The EJ Atom

You've Hit Masters in Mechanics Material!

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00:04:16

Pentatonic Chunk - Upper

 

00:04:36

Pentatonic Chunk - Upper

 

00:06:12

Pentatonic Chunk - Upper

 

00:09:25

Pentatonic Chunk - Lower

 

Pentatonic Chunk

 

Pentatonic Chunk - Lower

 

00:09:25

Pentatonic Chunk - Lower - Asc

 

Pentatonic Chunk - Upper

 

00:04:16

Pentatonic Chunk - Upper - Asc

 

Pentatonic Legato

 

Zap Ascending Fours

 

The foundational skill of the Eric Johnson lead style is the ability to play two-note per string passages at high speed. The archetypal example of this in modern guitar playing, and also the cornerstone of Eric’s sound, is the pentatonic scale. Starting at the top of the box position, on a downstroke, produces the classic down-up sequence on each string.

And of course, the ideal mechanical system for playing this is downward pickslanting. Eric is almost exclusively a one-way pickslanter, maintaining a pronounced downward pickslant at nearly all times. This pickslant is more aggressive than Yngwie’s, such that it is easily visible even on standard definition concert footage like the classic 1988 Austin City Limits performance that forms the crux of our investigation.

Just as in Yngwie’s playing, the downward slant of the pick causes it to break free of the plane of the strings on every upstroke, so that moving to the next string of the pattern incurs functionally zero loss in efficiency or speed. But because Eric’s style emphasizes two-note- per-string patterns, string changes happen more rapidly than they do in three-note-per-string diatonic sequences. And it’s probably because of the perceived difficulty of switching strings so frequently that players have historically tended to avoid the pentatonic scale for straight-line scale playing.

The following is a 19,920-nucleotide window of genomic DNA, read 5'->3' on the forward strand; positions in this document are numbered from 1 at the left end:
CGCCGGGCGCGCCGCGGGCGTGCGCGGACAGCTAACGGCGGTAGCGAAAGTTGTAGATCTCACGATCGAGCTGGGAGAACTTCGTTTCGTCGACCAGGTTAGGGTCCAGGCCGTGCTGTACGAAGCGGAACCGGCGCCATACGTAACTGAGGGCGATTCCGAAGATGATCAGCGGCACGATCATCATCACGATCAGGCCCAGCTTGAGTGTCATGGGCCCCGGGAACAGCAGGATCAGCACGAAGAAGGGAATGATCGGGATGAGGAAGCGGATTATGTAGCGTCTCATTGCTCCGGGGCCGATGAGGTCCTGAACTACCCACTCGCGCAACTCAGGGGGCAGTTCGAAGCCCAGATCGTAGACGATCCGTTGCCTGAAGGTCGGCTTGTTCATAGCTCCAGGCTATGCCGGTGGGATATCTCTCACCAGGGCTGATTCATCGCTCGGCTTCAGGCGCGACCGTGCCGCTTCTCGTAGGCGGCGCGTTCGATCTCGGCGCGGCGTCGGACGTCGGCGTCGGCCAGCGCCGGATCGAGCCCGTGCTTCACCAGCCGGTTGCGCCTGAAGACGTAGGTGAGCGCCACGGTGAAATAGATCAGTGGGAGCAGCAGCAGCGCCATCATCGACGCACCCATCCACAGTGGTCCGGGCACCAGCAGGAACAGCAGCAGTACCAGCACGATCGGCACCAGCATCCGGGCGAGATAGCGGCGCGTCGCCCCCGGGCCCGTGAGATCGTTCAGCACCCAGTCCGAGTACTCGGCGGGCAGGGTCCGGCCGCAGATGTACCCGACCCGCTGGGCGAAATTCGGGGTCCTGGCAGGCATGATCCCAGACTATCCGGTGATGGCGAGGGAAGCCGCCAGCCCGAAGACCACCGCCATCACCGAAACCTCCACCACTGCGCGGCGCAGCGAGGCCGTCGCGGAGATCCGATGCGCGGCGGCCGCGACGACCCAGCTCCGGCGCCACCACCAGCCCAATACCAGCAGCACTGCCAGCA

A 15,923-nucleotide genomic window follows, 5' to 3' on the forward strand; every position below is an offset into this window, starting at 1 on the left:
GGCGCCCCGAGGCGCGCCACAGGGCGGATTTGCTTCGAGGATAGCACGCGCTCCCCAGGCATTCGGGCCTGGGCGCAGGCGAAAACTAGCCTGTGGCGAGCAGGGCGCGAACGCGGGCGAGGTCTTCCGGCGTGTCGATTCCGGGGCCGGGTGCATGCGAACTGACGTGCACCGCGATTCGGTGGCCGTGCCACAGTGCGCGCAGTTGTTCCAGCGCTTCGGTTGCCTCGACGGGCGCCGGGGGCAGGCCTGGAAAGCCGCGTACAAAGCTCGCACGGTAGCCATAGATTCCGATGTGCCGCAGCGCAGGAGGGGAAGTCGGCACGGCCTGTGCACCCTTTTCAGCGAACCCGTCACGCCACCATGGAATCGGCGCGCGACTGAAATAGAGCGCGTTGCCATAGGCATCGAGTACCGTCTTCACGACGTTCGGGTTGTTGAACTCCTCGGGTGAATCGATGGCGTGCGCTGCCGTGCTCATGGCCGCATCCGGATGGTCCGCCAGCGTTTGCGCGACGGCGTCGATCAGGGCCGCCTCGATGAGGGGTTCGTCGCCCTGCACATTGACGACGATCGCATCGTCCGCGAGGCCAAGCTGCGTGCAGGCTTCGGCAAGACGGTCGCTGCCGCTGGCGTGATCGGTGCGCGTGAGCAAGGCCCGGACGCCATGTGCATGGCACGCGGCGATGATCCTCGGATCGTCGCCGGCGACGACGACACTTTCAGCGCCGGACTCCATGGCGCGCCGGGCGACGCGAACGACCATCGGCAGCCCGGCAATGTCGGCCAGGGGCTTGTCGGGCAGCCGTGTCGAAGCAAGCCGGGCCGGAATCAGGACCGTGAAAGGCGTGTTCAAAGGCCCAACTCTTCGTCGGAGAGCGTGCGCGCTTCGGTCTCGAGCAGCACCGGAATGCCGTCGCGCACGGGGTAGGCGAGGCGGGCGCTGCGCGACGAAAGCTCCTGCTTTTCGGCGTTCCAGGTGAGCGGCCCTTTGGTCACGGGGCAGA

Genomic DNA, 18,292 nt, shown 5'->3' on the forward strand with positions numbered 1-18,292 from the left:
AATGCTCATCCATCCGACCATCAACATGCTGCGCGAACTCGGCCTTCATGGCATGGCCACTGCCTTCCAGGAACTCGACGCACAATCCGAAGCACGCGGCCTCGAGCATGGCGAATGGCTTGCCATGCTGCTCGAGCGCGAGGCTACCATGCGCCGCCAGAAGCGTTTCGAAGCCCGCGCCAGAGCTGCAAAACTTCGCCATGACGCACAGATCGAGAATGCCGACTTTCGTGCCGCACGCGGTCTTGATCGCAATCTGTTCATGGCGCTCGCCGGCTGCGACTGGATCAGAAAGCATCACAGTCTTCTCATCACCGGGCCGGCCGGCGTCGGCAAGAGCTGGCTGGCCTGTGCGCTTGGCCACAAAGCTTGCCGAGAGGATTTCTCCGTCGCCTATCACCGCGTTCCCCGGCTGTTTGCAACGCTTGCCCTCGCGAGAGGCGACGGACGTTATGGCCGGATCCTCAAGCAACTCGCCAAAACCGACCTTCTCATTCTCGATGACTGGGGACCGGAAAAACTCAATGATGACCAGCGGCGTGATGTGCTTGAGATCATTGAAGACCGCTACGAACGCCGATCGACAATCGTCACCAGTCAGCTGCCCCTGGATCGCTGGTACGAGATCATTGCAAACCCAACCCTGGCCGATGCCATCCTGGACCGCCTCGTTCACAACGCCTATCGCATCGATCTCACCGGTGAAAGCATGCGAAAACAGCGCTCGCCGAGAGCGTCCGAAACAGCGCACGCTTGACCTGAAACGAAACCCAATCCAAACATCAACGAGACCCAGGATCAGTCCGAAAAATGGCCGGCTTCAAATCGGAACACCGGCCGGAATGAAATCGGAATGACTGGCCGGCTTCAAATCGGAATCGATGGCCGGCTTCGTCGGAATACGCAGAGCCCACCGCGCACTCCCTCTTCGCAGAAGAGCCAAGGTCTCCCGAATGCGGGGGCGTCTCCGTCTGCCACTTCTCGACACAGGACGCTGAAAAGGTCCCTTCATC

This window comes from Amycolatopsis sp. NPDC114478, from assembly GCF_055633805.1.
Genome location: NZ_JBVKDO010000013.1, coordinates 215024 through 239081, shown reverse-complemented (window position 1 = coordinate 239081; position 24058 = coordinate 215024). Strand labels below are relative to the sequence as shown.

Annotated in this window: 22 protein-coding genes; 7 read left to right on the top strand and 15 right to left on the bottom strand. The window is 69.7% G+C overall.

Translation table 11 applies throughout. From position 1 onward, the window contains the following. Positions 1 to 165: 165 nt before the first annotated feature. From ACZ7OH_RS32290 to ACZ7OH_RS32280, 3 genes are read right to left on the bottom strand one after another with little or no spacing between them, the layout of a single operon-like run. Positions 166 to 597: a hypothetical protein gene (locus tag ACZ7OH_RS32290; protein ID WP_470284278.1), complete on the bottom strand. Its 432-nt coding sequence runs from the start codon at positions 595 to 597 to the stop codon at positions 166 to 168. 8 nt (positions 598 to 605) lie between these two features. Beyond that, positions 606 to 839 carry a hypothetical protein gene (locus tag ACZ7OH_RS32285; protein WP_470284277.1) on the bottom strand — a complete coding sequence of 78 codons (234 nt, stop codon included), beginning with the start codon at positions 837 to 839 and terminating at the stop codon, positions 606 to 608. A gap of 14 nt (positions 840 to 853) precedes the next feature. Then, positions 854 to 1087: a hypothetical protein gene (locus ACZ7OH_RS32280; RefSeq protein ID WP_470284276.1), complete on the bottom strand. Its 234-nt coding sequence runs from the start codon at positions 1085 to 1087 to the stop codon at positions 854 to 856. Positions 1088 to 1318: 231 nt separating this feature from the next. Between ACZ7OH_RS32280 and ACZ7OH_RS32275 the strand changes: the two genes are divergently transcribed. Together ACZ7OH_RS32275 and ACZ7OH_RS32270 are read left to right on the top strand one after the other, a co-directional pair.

And as Eric’s style so clearly demonstrates, this is a huge missed opportunity. The pentatonic scale is, by its very two-note-per-string design, perfectly efficient. That most guitarists instead focused their time on the vastly more sophisticated problem of three three-note-per- string fingerings is of course highly ironic. This is especially true considering how few players have ever succeeded in solving it.